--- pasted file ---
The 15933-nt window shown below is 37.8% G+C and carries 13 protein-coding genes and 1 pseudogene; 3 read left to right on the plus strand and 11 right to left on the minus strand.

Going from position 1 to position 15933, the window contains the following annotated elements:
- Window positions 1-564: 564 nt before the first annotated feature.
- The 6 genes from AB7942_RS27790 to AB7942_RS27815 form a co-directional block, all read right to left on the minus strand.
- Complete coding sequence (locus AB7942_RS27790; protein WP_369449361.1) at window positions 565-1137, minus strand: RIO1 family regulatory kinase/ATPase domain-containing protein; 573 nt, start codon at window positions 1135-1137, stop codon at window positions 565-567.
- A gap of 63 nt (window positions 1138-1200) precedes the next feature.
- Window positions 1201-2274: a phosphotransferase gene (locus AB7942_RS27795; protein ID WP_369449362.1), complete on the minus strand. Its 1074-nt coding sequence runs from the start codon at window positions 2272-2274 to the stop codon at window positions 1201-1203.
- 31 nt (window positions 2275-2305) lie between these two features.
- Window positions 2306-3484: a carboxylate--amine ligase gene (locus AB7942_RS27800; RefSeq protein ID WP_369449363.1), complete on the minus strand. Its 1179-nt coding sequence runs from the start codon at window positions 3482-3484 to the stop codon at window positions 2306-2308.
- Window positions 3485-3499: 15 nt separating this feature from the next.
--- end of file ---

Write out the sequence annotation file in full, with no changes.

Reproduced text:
The 15933-nt window shown below is 37.8% G+C and carries 13 protein-coding genes and 1 pseudogene; 3 read left to right on the plus strand and 11 right to left on the minus strand.

Going from position 1 to position 15933, the window contains the following annotated elements:
- Window positions 1-564: 564 nt before the first annotated feature.
- The 6 genes from AB7942_RS27790 to AB7942_RS27815 form a co-directional block, all read right to left on the minus strand.
- Complete coding sequence (locus AB7942_RS27790; protein WP_369449361.1) at window positions 565-1137, minus strand: RIO1 family regulatory kinase/ATPase domain-containing protein; 573 nt, start codon at window positions 1135-1137, stop codon at window positions 565-567.
- A gap of 63 nt (window positions 1138-1200) precedes the next feature.
- Window positions 1201-2274: a phosphotransferase gene (locus AB7942_RS27795; protein ID WP_369449362.1), complete on the minus strand. Its 1074-nt coding sequence runs from the start codon at window positions 2272-2274 to the stop codon at window positions 1201-1203.
- 31 nt (window positions 2275-2305) lie between these two features.
- Window positions 2306-3484: a carboxylate--amine ligase gene (locus AB7942_RS27800; RefSeq protein ID WP_369449363.1), complete on the minus strand. Its 1179-nt coding sequence runs from the start codon at window positions 3482-3484 to the stop codon at window positions 2306-2308.
- Window positions 3485-3499: 15 nt separating this feature from the next.